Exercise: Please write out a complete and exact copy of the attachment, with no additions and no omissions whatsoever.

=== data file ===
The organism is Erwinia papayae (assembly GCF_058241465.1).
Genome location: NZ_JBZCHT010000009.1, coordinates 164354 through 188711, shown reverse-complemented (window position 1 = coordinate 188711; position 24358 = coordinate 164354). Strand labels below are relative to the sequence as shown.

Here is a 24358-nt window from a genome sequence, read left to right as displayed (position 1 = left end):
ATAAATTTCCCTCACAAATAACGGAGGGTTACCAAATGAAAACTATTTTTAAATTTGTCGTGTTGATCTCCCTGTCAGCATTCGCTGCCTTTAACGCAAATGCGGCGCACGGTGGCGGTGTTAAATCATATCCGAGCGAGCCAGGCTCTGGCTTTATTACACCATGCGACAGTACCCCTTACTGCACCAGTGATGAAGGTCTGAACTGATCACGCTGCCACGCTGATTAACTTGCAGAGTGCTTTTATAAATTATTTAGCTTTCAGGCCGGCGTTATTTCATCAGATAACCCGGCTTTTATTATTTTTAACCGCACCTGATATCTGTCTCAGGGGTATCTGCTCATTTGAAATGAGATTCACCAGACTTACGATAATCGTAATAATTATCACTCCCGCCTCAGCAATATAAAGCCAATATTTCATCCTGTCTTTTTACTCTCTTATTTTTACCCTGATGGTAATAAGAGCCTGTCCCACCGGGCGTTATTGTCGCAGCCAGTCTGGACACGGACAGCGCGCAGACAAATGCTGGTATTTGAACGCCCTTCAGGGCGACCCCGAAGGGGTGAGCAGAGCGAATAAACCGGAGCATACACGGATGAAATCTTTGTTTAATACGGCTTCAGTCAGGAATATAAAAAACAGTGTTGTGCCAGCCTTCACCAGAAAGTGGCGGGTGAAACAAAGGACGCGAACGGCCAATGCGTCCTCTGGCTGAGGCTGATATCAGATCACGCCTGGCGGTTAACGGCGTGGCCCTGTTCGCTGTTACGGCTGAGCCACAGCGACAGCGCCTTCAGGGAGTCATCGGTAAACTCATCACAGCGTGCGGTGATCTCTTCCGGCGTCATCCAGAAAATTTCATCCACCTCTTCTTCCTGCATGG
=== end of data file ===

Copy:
The organism is Erwinia papayae (assembly GCF_058241465.1).
Genome location: NZ_JBZCHT010000009.1, coordinates 164354 through 188711, shown reverse-complemented (window position 1 = coordinate 188711; position 24358 = coordinate 164354). Strand labels below are relative to the sequence as shown.

Here is a 24358-nt window from a genome sequence, read left to right as displayed (position 1 = left end):
ATAAATTTCCCTCACAAATAACGGAGGGTTACCAAATGAAAACTATTTTTAAATTTGTCGTGTTGATCTCCCTGTCAGCATTCGCTGCCTTTAACGCAAATGCGGCGCACGGTGGCGGTGTTAAATCATATCCGAGCGAGCCAGGCTCTGGCTTTATTACACCATGCGACAGTACCCCTTACTGCACCAGTGATGAAGGTCTGAACTGATCACGCTGCCACGCTGATTAACTTGCAGAGTGCTTTTATAAATTATTTAGCTTTCAGGCCGGCGTTATTTCATCAGATAACCCGGCTTTTATTATTTTTAACCGCACCTGATATCTGTCTCAGGGGTATCTGCTCATTTGAAATGAGATTCACCAGACTTACGATAATCGTAATAATTATCACTCCCGCCTCAGCAATATAAAGCCAATATTTCATCCTGTCTTTTTACTCTCTTATTTTTACCCTGATGGTAATAAGAGCCTGTCCCACCGGGCGTTATTGTCGCAGCCAGTCTGGACACGGACAGCGCGCAGACAAATGCTGGTATTTGAACGCCCTTCAGGGCGACCCCGAAGGGGTGAGCAGAGCGAATAAACCGGAGCATACACGGATGAAATCTTTGTTTAATACGGCTTCAGTCAGGAATATAAAAAACAGTGTTGTGCCAGCCTTCACCAGAAAGTGGCGGGTGAAACAAAGGACGCGAACGGCCAATGCGTCCTCTGGCTGAGGCTGATATCAGATCACGCCTGGCGGTTAACGGCGTGGCCCTGTTCGCTGTTACGGCTGAGCCACAGCGACAGCGCCTTCAGGGAGTCATCGGTAAACTCATCACAGCGTGCGGTGATCTCTTCCGGCGTCATCCAGAAAATTTCATCCACCTCTTCTTCCTGCATGG